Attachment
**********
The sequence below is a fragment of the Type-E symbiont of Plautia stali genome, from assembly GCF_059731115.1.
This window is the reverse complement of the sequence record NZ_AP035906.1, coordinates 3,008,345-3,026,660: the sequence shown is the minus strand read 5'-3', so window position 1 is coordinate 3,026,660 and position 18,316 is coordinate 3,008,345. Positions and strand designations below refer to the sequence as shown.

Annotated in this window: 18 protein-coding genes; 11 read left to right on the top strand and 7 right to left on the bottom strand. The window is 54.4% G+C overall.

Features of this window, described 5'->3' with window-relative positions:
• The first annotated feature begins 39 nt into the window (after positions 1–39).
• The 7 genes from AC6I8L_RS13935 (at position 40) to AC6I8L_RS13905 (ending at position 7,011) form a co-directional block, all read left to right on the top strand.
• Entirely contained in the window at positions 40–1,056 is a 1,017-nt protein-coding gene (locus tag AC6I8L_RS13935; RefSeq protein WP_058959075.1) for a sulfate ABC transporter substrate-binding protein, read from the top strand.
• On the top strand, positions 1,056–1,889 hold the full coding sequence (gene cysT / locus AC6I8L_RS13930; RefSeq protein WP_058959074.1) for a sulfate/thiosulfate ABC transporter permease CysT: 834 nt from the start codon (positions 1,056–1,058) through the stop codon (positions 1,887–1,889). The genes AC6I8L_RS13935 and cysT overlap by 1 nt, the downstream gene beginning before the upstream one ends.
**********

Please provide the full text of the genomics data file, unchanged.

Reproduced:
The sequence below is a fragment of the Type-E symbiont of Plautia stali genome, from assembly GCF_059731115.1.
This window is the reverse complement of the sequence record NZ_AP035906.1, coordinates 3,008,345-3,026,660: the sequence shown is the minus strand read 5'-3', so window position 1 is coordinate 3,026,660 and position 18,316 is coordinate 3,008,345. Positions and strand designations below refer to the sequence as shown.

Annotated in this window: 18 protein-coding genes; 11 read left to right on the top strand and 7 right to left on the bottom strand. The window is 54.4% G+C overall.

Features of this window, described 5'->3' with window-relative positions:
• The first annotated feature begins 39 nt into the window (after positions 1–39).
• The 7 genes from AC6I8L_RS13935 (at position 40) to AC6I8L_RS13905 (ending at position 7,011) form a co-directional block, all read left to right on the top strand.
• Entirely contained in the window at positions 40–1,056 is a 1,017-nt protein-coding gene (locus tag AC6I8L_RS13935; RefSeq protein WP_058959075.1) for a sulfate ABC transporter substrate-binding protein, read from the top strand.
• On the top strand, positions 1,056–1,889 hold the full coding sequence (gene cysT / locus AC6I8L_RS13930; RefSeq protein WP_058959074.1) for a sulfate/thiosulfate ABC transporter permease CysT: 834 nt from the start codon (positions 1,056–1,058) through the stop codon (positions 1,887–1,889). The genes AC6I8L_RS13935 and cysT overlap by 1 nt, the downstream gene beginning before the upstream one ends.